The Problem With Kindergartners - Snack Size Fiction

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The Problem With Kindergartners

Kids say the darndest things.

“She what?” Lou practically shouted at the receptionist who called to tell him he had a student waiting to be seen.

“She was talking about a shiv on the playground. Her teacher marched her down here in a panic demanding we consider expulsion.” 

“She’s how old?”


Lord. He’d put off retirement to deal with five-year-olds talking about shivs? 

“Ok, send her in.”

The little girl pushed open the door. The blonde pigtails perched on top of her head bounced as she jumped into the seat. 

“Maggie? Do you know why you’re here?” 

She shook her head, eyes wide, ponytails dancing. Oh yea, he thought, this was a hardened criminal.

“Were you on the playground talking about a shiv?”

Her eyes lit up and she nodded. “Yes, Mr. Tompkins!” 

“You were?”


“You were going to,” he glanced at the notes he’d taken, “help your uncle with his shiv?”

“Uh huh! He needs help real bad and I want to help him.” 

“And your uncle, he’s . . .”

“In prison.”

He slouched back into his chair and rubbed his eyes. He gave up trout fishing on Lake Michigan for this? 

“He’s in prison and you want to help him with his shiv? How do you know he needs help?”

“He was talking to my mom on the speakerphone. I’m not allowed to talk to him because he’s no good but he calls sometimes, and she says we don’t turn our backs on family. And that means I should help him if he needs help, right?”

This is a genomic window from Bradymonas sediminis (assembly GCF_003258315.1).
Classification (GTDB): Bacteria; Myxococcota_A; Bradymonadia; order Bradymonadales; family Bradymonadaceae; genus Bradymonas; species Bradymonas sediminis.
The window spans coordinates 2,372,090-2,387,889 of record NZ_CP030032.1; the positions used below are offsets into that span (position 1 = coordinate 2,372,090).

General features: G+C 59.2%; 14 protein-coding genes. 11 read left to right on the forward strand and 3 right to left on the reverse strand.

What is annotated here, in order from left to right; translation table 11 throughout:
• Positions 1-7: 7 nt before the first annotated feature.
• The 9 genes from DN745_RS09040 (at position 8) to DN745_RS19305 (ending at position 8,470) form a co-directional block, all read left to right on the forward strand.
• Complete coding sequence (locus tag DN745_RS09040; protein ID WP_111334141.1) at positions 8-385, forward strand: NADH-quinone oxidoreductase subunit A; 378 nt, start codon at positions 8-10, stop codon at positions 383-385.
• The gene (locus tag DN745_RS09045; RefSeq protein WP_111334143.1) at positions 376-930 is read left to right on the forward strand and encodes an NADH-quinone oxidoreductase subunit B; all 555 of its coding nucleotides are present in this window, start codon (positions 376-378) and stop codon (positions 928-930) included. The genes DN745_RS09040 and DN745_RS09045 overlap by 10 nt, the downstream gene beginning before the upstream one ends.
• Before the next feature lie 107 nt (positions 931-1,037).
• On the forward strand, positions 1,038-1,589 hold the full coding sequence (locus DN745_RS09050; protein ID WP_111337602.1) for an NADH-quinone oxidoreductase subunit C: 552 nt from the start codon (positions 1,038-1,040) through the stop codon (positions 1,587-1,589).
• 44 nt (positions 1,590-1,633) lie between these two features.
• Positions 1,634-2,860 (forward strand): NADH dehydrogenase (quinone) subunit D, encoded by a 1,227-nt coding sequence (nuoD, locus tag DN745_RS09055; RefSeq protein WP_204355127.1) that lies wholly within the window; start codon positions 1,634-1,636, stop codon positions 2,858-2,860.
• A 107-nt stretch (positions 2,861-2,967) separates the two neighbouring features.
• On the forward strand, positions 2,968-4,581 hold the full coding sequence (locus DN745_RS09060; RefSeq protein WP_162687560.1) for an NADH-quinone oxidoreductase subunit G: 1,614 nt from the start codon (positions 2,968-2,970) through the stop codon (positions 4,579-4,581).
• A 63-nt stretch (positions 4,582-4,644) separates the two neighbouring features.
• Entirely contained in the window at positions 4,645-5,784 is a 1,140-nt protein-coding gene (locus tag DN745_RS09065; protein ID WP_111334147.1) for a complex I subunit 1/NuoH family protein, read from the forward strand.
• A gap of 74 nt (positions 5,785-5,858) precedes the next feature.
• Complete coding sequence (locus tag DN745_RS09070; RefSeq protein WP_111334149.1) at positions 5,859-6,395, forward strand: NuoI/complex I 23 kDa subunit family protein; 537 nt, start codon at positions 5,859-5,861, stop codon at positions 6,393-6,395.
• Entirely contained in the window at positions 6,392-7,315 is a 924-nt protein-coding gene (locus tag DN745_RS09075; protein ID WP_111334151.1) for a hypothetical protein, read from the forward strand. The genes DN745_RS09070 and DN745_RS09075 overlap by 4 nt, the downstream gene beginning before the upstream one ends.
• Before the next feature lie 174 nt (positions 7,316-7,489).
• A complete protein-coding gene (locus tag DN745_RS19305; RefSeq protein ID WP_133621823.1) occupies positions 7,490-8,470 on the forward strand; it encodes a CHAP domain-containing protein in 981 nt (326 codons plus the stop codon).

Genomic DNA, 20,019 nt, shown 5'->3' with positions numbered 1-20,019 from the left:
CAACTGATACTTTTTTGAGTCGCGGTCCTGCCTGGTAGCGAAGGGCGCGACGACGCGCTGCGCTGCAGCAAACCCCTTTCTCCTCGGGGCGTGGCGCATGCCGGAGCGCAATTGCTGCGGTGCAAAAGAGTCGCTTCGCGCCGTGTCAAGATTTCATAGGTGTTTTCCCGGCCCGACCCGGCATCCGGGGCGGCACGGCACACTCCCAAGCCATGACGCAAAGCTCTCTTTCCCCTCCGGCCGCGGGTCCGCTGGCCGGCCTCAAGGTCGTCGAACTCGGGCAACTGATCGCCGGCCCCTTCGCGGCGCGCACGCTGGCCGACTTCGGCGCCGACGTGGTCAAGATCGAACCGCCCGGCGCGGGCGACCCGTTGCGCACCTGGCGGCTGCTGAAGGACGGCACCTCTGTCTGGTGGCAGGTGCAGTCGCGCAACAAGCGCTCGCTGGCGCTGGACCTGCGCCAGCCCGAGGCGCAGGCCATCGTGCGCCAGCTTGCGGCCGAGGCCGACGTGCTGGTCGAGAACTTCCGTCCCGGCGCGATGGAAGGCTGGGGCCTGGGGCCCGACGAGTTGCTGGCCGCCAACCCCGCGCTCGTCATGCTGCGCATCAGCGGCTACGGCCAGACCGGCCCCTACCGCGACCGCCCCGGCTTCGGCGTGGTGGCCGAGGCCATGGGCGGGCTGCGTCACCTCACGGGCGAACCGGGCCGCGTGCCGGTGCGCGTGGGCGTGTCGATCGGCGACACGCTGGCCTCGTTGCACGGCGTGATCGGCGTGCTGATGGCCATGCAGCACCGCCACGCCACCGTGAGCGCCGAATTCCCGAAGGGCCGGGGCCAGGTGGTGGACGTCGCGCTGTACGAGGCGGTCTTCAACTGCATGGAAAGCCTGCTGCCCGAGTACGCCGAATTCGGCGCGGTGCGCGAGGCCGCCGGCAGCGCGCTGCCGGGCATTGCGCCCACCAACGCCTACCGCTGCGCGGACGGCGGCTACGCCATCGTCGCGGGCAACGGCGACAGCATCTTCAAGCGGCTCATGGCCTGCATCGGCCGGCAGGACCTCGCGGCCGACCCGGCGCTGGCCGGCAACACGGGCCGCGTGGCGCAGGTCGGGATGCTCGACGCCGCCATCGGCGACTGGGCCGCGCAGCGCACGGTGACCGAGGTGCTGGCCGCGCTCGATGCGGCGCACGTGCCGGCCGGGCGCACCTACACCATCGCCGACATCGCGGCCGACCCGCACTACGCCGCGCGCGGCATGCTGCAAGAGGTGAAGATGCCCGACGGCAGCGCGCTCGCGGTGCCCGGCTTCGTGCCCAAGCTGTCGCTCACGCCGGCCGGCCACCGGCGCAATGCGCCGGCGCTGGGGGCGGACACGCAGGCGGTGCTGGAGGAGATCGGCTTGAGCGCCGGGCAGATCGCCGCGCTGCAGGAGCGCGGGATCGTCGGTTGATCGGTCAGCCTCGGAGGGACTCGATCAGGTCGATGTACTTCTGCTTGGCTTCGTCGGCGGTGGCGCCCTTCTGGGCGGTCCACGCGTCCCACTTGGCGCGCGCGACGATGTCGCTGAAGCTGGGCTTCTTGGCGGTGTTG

“This is how kids end up with ankle bracelets,” he muttered and too late realized it was out loud. 

“I have one of those!”

“You do?”

“Yup!” She lifted a leg up onto the desk. “See!” She pointed to a silver chain encircling her ankle. 

He sighed. 

“So, how were you going to help your uncle?” 

“I was going to check the lost and found!” 

“The lost and found?”

“Yup, if kids leave them then they must not need them, but my uncle does so I figure I can take one home and give it my mom and she can send it to him.”

“But, what were you looking for?”

“A coat!”

“A coat? Why on Earth were you looking for a coat?”

“Well, if he’s got a shiv, he must be cold. That’s like a shiver, right?”

He gaped at her for a moment while she blinked at him. Then he nodded. 

“Yes, Maggie. You’re absolutely right. That’s exactly what that is.” 

When she was gone, he picked up the phone and rang the receptionist. “Linda, find a sub for me tomorrow. I’m going fishing.”

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Allison Spooner

Allison Spooner brings worlds, characters, and stories to life in as few words as possible. In the last two years, she's published two books of short fiction; Flash in the Dark: A Collection of Flash Fiction and The Problem With Humans: And Other Stories. Allison’s writing crosses genres and has been compared to The Twilight Zone and Harlon Ellison.

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